Today I was listening to a podcast on web development. The emphasis was on loading speed.
If we are heavy internet users and we develop websites, we don’t need reminders about download speeds.
But what about website owners? How would they know? How would you convince them that speed is slightly more important than flashy graphics?
Restaurants, hair salons, bookstores, local plumbers, artists or veterinarians, how can they maintain their site’s performance?
Should a website be beautiful or should it be effective?
I started wondering if websites should require less “design”.
So I thought I would review some of the sites I find especially original without having “too much”, all while preserving their effectiveness.
The first one I came across was: Sheila Heti
She’s a writer. (Author of none other than How Should a Person Be)
The simplicity of her website, including her own self-portrait is more powerful, to me at least, than if she had opted for a flashier look. It just disarmed me.
Yet originality is present on every page. A small photograph or illustration sets the mood: A banana here, a pistachio there, a pigeon, a puff.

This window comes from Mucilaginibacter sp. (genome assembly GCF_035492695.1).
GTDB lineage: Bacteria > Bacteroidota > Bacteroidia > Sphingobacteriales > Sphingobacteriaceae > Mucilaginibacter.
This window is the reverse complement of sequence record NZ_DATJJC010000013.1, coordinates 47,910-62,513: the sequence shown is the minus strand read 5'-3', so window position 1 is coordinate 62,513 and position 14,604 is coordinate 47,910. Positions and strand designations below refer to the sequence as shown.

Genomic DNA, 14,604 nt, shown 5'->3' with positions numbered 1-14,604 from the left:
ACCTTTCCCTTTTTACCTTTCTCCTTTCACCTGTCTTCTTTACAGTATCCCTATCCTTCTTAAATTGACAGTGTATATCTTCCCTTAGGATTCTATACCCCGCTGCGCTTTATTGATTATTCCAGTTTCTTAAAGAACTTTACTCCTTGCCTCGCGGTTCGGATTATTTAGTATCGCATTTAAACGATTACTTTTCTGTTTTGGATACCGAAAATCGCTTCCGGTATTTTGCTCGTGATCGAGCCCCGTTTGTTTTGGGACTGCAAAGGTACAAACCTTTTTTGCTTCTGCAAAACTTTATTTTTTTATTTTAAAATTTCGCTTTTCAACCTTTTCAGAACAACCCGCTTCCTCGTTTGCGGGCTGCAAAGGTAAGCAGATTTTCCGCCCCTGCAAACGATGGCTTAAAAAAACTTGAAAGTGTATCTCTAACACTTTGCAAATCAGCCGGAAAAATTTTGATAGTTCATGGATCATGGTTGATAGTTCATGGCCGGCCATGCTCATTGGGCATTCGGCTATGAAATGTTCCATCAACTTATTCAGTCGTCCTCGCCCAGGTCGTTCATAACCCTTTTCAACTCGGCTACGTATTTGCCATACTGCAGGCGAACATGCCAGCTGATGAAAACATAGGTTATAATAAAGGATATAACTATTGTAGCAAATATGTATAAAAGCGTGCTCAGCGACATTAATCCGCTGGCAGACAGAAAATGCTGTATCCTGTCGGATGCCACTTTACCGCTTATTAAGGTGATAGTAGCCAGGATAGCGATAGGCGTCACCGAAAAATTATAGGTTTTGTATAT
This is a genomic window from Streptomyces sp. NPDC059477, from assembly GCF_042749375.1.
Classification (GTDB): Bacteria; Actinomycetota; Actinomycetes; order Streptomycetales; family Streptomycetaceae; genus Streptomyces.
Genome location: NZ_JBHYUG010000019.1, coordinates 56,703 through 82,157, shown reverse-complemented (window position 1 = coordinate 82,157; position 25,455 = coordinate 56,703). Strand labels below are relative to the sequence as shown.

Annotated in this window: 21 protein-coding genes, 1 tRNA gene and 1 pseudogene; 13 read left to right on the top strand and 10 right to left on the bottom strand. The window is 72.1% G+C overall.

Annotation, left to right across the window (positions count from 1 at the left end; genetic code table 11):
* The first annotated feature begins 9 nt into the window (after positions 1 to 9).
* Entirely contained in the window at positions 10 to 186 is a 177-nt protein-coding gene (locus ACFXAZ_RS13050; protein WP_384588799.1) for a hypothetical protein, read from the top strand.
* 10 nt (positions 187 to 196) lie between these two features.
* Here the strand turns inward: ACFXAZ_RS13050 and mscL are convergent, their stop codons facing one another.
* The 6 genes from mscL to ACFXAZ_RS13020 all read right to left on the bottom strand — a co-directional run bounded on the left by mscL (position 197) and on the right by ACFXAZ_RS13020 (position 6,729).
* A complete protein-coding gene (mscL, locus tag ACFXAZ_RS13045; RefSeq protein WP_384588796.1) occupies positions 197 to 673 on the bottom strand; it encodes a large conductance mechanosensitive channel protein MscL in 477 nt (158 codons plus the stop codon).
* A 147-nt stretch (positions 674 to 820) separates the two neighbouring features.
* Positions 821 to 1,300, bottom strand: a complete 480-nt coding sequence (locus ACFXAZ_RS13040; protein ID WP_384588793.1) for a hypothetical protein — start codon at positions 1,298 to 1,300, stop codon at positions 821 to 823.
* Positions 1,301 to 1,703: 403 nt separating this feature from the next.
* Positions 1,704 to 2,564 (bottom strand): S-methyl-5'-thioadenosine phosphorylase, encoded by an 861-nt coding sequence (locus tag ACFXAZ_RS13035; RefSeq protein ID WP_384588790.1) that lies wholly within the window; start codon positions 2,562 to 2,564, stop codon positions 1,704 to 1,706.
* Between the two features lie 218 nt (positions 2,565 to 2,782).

This website should be, by all standards, Google Search Engine’s dream. Nothing heavy, no scripts, no specialized fonts. Yet it’s effective.
Minus points: it’s not responsive and it uses image maps.
Fixing these two things is easy, so when the time comes to redesign, I hope she keeps the essence.
Just for fun I put it through PageSpeed insights and… yup: it scores 99/100 on mobile and 100/100 on desktop.
This just adds to my determination:_learning code for making simple, effective, lightway and future-ready sites.
I’m re-thinking this whole learning process again.
I also wonder, in my front-end-developper-wannabe state, do we want to build faster websites for the greater good, or just to please The Google.
This site, Variable Skies, is on Bluehost, it uses a pretty lightweight theme but when I put it through the PageSpeed Insights tool, it’s simply embarrassing on Mobile.
Yet, it’s not the page itself, it’s the server response time. I’m not a systems manager so there is very little I can research (or want to research) on this topic, but I sure want to figure where to go from Bluehost.
Perch developers have talked a lot about cheap hosting on their podcast and the consequences of this. While not all of us can pay a VPS for our little blog, it’s something worth considering if you have a business.
If you have any interesting articles discussing why and how to make websites faster, please share them in the comments. And if you have a favorite simple website please do so too.